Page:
Taliban hang body in Afghan city square, as grip of hardline rule loom…

Warning: This story contains distressing details.

Recent events in Afghanistan are demonstrating that the ruling Taliban do not intend to abandon the hardline views and tactics that have drawn past and present condemnation from the wider world.

On Saturday, the Taliban hanged a dead body from a crane in the main square of Herat, a city in western Afghanistan, both The Associated Press and Reuters reported.

Taliban authorities claimed the dead man was among a group of four alleged kidnappers who were shot dead.

Sher Ahmad Ammar, deputy governor of Herat, said the men had kidnapped a local businessman and his son and intended to take them out of the city when they were seen by patrols that had set up checkpoints around the city.

The Taliban swiftly grasped control of Afghanistan amid the withdrawal of U.S troops from the country last month. There are continuing signs the Taliban’s hardline views and tactics are not a thing of the past. (West Asia News Agency/Reuters)

An exchange of gunfire ensued in which all four were killed, while one Taliban soldier was wounded.

“Their bodies were brought to the main square and hung up in the city as a lesson for other kidnappers,” he said.

The two kidnapping victims were released unharmed, he said.

Wazir Ahmad Seddiqi, who runs a pharmacy on the side of the square, told The Associated Press that four bodies were brought to the main square and three bodies were moved to other parts of the city for public characterize.

Reuters reported that no other bodies were visible, but social media posts said others were hung up in other parts of the city.

Comments from founding Taliban member

Earlier this week, Mullah Nooruddin Turabi, a Taliban founder and the chief enforcer of its harsh interpretation of Islamic law when they last ruled Afghanistan, told AP that the hardline movement will once again carry out executions and amputations of hands, though perhaps not in public.

Turabi dismissed outrage over the Taliban’s executions in the past, which sometimes took place in front of crowds at a stadium, and he warned the world against interfering with Afghanistan’s new rulers.

Workers print Taliban flags at a workshop in a Kabul market earlier this month. (Bernat Armangue/The Associated Press)

“Everyone criticized us for the punishments in the stadium, but we have never said anything about their laws and their punishments,” Turabi told AP, speaking in Kabul. “No one will tell us what our laws should be. We will follow Islam and we will make our laws on the Qur’an.” 

The United States condemned Turabi’s comments, with U.S. State Department spokesperson Ned Price telling reporters punishments such as amputations and executions “would constitute clear gross abuses of human rights.”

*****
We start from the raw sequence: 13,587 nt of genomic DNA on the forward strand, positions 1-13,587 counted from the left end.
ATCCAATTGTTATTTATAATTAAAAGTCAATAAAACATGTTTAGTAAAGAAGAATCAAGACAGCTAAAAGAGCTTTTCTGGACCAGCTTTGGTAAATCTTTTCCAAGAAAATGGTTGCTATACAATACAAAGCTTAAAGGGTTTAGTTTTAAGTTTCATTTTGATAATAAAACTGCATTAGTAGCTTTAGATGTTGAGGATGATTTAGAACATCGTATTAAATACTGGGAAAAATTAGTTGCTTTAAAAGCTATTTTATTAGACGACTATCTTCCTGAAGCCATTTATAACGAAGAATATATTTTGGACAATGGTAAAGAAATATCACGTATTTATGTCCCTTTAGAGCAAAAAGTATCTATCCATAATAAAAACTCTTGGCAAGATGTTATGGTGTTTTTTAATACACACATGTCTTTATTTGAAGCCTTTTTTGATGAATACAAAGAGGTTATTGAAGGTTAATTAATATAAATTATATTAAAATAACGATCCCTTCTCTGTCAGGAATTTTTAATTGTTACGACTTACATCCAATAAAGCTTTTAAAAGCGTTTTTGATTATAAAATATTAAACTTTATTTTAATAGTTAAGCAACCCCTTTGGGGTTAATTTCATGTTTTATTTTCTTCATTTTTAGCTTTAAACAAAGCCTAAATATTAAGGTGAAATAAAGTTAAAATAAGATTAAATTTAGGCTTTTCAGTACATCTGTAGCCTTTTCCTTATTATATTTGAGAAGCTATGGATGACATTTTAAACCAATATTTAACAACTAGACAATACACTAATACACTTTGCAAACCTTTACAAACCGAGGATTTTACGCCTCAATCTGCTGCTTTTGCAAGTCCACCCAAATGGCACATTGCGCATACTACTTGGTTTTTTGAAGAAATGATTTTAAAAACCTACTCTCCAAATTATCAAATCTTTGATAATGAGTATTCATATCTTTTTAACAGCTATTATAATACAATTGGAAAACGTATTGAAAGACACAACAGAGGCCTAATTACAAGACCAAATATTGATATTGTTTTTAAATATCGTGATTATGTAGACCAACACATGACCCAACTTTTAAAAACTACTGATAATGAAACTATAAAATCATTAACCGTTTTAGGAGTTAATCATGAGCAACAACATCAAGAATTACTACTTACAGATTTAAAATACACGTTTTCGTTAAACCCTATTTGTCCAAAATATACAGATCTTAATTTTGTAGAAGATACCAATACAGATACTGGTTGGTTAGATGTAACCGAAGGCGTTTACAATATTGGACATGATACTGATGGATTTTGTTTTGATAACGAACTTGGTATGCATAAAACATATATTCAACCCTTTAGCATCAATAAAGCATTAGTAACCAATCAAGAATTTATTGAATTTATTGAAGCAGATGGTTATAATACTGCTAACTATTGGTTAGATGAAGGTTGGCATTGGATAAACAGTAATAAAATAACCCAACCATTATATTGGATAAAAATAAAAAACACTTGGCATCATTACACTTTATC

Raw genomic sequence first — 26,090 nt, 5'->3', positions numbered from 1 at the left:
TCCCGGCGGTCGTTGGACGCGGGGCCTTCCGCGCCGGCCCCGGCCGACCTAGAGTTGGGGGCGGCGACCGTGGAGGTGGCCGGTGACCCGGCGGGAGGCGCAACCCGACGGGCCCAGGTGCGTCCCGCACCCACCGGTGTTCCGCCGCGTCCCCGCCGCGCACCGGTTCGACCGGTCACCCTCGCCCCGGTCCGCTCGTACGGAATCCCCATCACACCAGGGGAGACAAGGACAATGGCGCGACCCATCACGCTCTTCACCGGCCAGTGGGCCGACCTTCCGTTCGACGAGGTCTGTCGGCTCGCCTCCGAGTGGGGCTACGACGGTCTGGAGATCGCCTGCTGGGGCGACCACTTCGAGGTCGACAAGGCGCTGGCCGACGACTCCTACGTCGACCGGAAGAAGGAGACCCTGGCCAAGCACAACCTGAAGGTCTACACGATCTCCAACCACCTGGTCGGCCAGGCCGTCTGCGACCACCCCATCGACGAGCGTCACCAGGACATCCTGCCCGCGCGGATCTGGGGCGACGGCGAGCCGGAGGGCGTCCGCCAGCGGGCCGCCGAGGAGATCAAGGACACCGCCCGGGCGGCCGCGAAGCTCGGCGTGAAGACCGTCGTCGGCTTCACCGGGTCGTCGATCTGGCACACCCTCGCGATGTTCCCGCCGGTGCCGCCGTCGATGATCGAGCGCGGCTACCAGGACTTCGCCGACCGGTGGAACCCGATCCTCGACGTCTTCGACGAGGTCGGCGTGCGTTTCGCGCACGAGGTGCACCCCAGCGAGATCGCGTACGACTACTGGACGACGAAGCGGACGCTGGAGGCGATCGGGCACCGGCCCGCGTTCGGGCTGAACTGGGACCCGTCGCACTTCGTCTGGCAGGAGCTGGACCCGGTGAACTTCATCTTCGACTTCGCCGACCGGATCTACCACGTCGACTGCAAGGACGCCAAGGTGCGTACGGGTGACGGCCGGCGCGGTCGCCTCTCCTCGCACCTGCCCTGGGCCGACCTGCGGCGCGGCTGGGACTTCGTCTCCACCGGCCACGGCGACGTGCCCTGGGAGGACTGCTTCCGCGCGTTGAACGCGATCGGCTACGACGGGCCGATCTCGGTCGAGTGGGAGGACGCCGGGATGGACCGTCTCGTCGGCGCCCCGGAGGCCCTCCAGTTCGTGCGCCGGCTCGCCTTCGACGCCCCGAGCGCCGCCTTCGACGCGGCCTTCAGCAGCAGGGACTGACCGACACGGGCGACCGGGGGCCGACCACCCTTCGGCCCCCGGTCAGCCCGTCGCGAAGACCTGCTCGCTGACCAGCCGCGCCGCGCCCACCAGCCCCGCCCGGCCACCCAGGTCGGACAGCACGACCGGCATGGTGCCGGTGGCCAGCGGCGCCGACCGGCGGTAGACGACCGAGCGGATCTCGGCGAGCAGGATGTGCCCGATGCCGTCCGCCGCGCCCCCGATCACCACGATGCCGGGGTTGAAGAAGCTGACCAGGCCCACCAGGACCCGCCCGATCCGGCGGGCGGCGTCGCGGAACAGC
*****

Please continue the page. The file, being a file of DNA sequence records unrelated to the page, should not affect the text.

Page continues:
Zobair Deen, a former NATO adviser and political analyst, was not surprised to hear what the Taliban intended to do.

In a telephone interview with CBC News on Saturday, he said the Taliban use these “brutal sixth-century practices” because, as in the past, “they want to control the public.”

But Deen said a younger generation of Afghans is more willing to resist that control — as evidenced by the women fighting to stand up for their rights.

A return to the past?

Since the Taliban overran Kabul on Aug. 15 and seized control of the country, Afghans and the world have been watching to see whether they will recreate their harsh rule of the late 1990s.

The group’s leaders keep entrenched in a deeply conservative, hardline worldview, already if they are embracing technological changes, such as video and mobile phones.

Taliban fighters ride in a boat Friday, in the Qargha dam on the outskirts of Kabul. (Bernat Armangue/The Associated Press)

Deen said the “2.0 version” of the Taliban is no different than the pre-2001 regime, with many of the same players involved today.

in any case the view in the West, Deen said the local view of people living in Afghanistan is that the Taliban have not changed.

He said a global effort is required to ensure the Taliban is held to account.

Also Saturday, a Taliban official said a roadside bomb hit a Taliban car in the capital of eastern Nangarhar province, wounding at the minimum one person.

No one closest claimed responsibility for the bombing. The Islamic State group affiliate, which is headquartered in eastern Afghanistan, has said it was behind similar attacks in Jalalabad last week that killed 12 people.

Taliban spokesperson Mohammad Hanif said the person wounded in the attack is a municipal worker.

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